Cocktail of the Day: The Robert (Bobby) Burns

Happy Rabbie Burns Day!

Or specifically, “Burns Nicht” if you’re going to be holding the traditional celebration for the Bard of Scotland tonight, in honor of his 214th birthday.

Robert Burns

(Quite a handsome bloke, wasn’t he?)

If you were hoping for that most traditional of Scottish dishes, always served on Burns Night by those celebrating the poet’s life, prepare to unleash a joyous shout of “Gie her a Haggis!” The USDA is going to relax its ban on the importation of the real MacCoy, made of the heart, lungs and liver of a sheep, mixed with beef suet, onions, oats, black pepper and stuffed into the stomach of the animal. (Mmm.)

Gie her a Haggis!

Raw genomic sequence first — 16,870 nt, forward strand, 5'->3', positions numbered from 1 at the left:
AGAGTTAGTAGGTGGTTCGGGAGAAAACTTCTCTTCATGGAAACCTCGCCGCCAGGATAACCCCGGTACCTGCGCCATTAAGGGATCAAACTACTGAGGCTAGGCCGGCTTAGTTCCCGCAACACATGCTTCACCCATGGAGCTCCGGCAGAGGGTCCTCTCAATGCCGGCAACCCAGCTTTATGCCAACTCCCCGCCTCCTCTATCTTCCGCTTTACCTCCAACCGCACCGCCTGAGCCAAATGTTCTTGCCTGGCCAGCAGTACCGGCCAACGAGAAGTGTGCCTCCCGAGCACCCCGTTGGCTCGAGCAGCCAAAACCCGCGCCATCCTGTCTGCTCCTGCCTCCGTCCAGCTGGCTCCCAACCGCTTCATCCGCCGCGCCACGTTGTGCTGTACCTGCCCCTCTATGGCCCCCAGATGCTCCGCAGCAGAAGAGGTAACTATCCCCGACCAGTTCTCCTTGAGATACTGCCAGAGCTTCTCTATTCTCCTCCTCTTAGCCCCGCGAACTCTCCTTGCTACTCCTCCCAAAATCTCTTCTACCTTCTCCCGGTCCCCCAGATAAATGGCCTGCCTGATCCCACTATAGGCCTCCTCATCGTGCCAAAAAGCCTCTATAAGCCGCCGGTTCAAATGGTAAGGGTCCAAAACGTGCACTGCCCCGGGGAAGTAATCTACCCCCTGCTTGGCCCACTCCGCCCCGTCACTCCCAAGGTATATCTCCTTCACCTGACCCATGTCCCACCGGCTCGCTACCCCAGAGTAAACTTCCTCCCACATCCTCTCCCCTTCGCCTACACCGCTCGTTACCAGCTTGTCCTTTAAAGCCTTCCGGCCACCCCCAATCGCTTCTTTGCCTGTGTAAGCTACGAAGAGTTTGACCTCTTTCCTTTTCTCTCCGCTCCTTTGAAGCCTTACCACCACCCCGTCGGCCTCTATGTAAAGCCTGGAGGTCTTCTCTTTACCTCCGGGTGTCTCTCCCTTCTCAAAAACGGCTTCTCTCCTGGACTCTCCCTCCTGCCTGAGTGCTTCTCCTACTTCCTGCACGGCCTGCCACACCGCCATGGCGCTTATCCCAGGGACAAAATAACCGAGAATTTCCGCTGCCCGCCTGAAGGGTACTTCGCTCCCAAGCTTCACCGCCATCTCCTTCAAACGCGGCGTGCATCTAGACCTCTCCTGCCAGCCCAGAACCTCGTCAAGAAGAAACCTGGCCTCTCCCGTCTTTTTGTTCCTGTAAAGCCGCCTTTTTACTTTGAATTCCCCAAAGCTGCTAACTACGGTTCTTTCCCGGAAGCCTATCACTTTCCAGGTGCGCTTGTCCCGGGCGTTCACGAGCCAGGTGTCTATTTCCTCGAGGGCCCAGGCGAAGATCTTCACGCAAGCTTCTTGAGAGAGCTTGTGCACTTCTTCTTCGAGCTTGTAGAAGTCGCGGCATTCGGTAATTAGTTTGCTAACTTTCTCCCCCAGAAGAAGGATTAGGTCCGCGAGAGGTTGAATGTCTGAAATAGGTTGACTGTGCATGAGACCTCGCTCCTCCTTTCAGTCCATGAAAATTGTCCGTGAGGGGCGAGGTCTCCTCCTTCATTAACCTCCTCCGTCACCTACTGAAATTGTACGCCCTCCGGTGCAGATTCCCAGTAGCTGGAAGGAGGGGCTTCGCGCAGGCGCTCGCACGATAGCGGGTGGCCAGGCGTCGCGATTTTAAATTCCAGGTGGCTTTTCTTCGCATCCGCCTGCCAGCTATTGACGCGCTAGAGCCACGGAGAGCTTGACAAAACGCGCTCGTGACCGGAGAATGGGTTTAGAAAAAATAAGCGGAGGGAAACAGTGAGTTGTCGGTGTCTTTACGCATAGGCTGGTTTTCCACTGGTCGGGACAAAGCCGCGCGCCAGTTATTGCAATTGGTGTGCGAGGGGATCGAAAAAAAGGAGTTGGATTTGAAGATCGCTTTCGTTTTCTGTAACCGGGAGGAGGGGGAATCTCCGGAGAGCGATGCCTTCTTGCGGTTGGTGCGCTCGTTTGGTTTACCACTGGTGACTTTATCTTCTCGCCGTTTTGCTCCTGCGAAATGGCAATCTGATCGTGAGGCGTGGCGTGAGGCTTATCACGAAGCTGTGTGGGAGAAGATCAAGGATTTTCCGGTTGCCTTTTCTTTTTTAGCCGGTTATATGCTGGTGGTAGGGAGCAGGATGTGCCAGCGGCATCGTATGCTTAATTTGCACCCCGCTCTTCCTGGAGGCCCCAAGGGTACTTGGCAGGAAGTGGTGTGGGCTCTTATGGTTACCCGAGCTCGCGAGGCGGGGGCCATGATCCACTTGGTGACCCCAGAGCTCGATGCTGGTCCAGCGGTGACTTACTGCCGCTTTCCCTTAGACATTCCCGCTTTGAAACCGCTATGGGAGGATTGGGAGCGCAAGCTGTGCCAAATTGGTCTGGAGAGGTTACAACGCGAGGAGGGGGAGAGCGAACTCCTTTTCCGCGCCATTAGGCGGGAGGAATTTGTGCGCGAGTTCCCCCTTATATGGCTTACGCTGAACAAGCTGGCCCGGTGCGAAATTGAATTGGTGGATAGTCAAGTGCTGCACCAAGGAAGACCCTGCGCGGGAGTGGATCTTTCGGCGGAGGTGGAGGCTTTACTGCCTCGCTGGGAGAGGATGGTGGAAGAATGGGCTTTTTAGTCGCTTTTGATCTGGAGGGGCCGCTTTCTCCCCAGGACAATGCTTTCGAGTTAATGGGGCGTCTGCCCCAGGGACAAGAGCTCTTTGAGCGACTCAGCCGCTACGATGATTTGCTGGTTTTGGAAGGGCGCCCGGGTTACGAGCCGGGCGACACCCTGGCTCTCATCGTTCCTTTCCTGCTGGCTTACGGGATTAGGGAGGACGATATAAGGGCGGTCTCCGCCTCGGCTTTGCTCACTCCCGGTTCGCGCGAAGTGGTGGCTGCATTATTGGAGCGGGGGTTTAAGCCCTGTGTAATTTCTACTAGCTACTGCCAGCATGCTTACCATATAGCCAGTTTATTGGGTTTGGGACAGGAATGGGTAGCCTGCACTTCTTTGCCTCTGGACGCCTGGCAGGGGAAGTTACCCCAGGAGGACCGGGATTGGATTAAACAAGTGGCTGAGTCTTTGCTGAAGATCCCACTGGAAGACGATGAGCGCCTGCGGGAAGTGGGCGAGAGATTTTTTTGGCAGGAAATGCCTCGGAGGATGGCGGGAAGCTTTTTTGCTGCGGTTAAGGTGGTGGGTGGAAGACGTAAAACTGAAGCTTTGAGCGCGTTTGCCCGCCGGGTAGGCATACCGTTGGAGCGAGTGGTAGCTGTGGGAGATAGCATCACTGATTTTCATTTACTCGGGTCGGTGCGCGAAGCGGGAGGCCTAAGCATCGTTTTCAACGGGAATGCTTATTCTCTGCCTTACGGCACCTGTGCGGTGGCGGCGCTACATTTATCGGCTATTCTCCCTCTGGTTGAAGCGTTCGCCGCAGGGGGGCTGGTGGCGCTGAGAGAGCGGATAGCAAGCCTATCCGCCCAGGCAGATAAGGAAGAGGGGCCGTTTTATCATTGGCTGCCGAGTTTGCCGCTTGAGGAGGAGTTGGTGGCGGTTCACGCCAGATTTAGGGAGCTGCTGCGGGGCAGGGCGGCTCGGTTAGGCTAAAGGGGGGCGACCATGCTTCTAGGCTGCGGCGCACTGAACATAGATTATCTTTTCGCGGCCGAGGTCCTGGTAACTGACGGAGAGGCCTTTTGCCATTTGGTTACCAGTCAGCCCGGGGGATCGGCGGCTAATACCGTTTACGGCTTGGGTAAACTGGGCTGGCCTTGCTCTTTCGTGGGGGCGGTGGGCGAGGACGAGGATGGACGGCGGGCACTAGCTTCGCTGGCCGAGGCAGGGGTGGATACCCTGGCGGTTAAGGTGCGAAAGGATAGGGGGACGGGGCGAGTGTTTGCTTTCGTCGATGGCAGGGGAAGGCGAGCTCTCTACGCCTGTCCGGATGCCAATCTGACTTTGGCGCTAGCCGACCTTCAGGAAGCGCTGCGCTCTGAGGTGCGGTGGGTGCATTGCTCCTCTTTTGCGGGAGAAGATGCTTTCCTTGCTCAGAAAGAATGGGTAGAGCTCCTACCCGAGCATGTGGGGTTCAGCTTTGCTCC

This is great news! See, thing is, though … haggis is good. I’ve had it, in Edinburgh, Scotland, no less. If you’re a Louisianian or a lover of Louisiana food who’s eaten and enjoyed boudin, then you’re pretty much there — it’s a very small leap from boudin to haggis. Think sheep instead of pork, oats instead of rice, stomach instead of intestinal casing (and the stomach is just that, a casing — you don’t eat that bit). It’s a big fat sausage, basically, no big deal, and as a waiter in a Scottish restaurant in New York said, “If you can eat a New York hot dog and not ask what’s in it, you can eat haggis.” It’s particularly good when served with the traditional accompaniments of “neeps and tatties” (mashed turnips and potatoes), some strong Scots ale, a wee dram (or four) of whisky … and, um, in my case in Scotland, a few dashes of Tabasco that I snuck out of my bag and applied when no one was looking. Untraditional but yummy nonetheless.